Record-Setting Quarterback Ready For Big Leap

Nobody in the history of college football has thrown for more touchdown passes than Alex Tanney. The Monmouth College star tore up Division III, but can he compete in the NFL? The signs are encouraging.

In the last five NFL drafts, six players have been plucked from the Division III ranks.

That recent list figures to grow by one name in a month, when Monmouth quarterback Alex Tanney hears his name called.

Nobody in the history of college football has thrown more touchdown passes than Tanney's 157. Not the top quarterbacks in this draft, Andrew Luck or Robert Griffin III. Not Houston's Case Keenum or Boise State's Kellen Moore. Not two prolific passers with Packers ties, Graham Harrell or Ty Detmer.

"When you put it that way, it sounds pretty good," Tanney said. "I don't think that's really hit me yet. Maybe when I'm older it'll be something I can look back at and really appreciate, but we had great success at Monmouth and those records came with all the wins we had."

Tanney (¬6-foot-3) was a two-time finalist for the Gagliardi Trophy – Division III's equivalent of the Heisman Trophy. His 14,249 passing yards and 32 games with at least 300 passing yards are Division III records. He completed more than 70 percent of his passes in each of his final two full seasons in college. His passer rating, using the NFL's system as a measuring stick, was 115.8.

Of course, the off-the-cuff response is Tanney piled up all of those amazing numbers against a bunch of guys who won't get a sniff of professional football.

"I've always used that as motivation," Tanney said. "I heard the same thing coming out of high school (Lexington High in Normal, Ill.). I played at a small school and had good success and put up good numbers but didn't receive much Division I attention — Illinois State was really the only school that recruited me. So, I heard the same thing then, that I was playing against low-level competition and the numbers didn't really mean too much. I came to Monmouth and I put up good numbers and had success but still heard the same thing."

Tanney put up tremendous numbers from the get-go. After throwing for 2,678 yards with 24 touchdowns and five interceptions as a freshman in 2007, Tanney piled up an astounding 50 touchdown passes as a sophomore. NFL scouts caught wind of Tanney as a junior, when he threw for at least 300 yards in 10 of 11 games and finished with 3,856 yards and 44 touchdowns.

Poised for a banner senior season, Tanney suffered a season-ending shoulder injury on the third play of the second game of the season. A torn AC joint – the same injury sustained at Oklahoma by Rams quarterback Sam Bradford – sidelined him for the first time since he started playing football in third grade.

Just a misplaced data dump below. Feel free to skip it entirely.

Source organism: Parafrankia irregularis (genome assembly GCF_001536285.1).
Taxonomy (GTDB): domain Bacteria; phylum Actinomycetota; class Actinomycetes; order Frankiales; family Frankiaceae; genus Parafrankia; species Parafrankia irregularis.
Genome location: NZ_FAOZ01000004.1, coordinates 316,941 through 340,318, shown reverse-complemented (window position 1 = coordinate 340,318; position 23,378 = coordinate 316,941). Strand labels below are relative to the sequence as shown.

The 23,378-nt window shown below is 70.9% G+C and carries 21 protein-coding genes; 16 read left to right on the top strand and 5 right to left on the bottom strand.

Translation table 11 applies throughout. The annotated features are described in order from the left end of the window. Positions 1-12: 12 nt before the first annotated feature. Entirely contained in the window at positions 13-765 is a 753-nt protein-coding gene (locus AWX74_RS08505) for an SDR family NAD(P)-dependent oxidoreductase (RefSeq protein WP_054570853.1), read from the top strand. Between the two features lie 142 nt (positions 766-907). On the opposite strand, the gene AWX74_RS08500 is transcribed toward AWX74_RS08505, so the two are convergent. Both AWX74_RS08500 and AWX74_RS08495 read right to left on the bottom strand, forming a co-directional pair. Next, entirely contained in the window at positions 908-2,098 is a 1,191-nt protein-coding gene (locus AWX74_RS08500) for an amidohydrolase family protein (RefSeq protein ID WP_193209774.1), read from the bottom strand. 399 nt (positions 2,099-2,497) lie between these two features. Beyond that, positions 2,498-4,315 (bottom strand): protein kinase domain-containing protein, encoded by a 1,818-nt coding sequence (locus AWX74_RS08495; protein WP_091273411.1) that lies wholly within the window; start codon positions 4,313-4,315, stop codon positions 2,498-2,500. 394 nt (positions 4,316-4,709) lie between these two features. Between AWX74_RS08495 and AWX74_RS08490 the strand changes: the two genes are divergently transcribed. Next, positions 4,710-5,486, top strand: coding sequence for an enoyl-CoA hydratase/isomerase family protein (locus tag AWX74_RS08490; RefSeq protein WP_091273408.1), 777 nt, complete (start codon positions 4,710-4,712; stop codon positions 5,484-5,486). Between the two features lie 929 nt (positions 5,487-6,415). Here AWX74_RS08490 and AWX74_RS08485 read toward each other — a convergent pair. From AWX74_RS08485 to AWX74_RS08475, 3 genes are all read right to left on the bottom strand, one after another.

"That was definitely the hardest thing I've ever been through," Tanney said. "I was starting to get interest (from scouts) and I was out for the whole year. It was pretty depressing but I learned a lot from the injury."

The NCAA awarded Tanney a fifth year of eligibility, and the five-year captain responded with 3,867 yards, 38 touchdowns and 71.5 percent accuracy. For his career, he threw 157 touchdowns against just 30 interceptions. In 47 career games, he hit the 300-yard mark 32 times. He led the Fighting Scots to three Midwest Conference titles and a 2-3 record in playoff games.

After the season, Tanney was selected for the Players Classic all-star game, where he impressed scouts with his arm, accuracy and intelligence, as well as his ability to compete with and against NFL-caliber players.

"I think that all-star game helped clear some things up," he said.

To get ready for the draft, Tanney has been working with former NFL quarterback Chad Pennington at TEST Academy in Boca Raton, Fla.

"Mechanically, my release was good, it was just my feet," Tanney said. "I was in a lot of shotgun stuff, a lot of catch-and-throw, quick-game stuff. I hadn't really been under center too much, so we did a lot of five-step, seven-step, play-action-type stuff, he really helped me out. Then we went on the board a couple times a week and that helped a lot, too."

His work has paid off. Tanney impressed scouts again after throwing about 45 passes at Northwestern's pro day earlier this month.

"It's been kind of crazy," Tanney said. "Being a little kid, it's something I always wanted to do, but when I went to Monmouth, I played basketball and football and it was never something I really thought of. I started to gain some interest my junior year and I thought maybe it was something I might be able to pursue."

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Bill Huber is publisher of Packer Report magazine and and has written for Packer Report since 1997. E-mail him at, or leave him a question in Packer Report's subscribers-only Packers Pro Club forum. Find Bill on Twitter at

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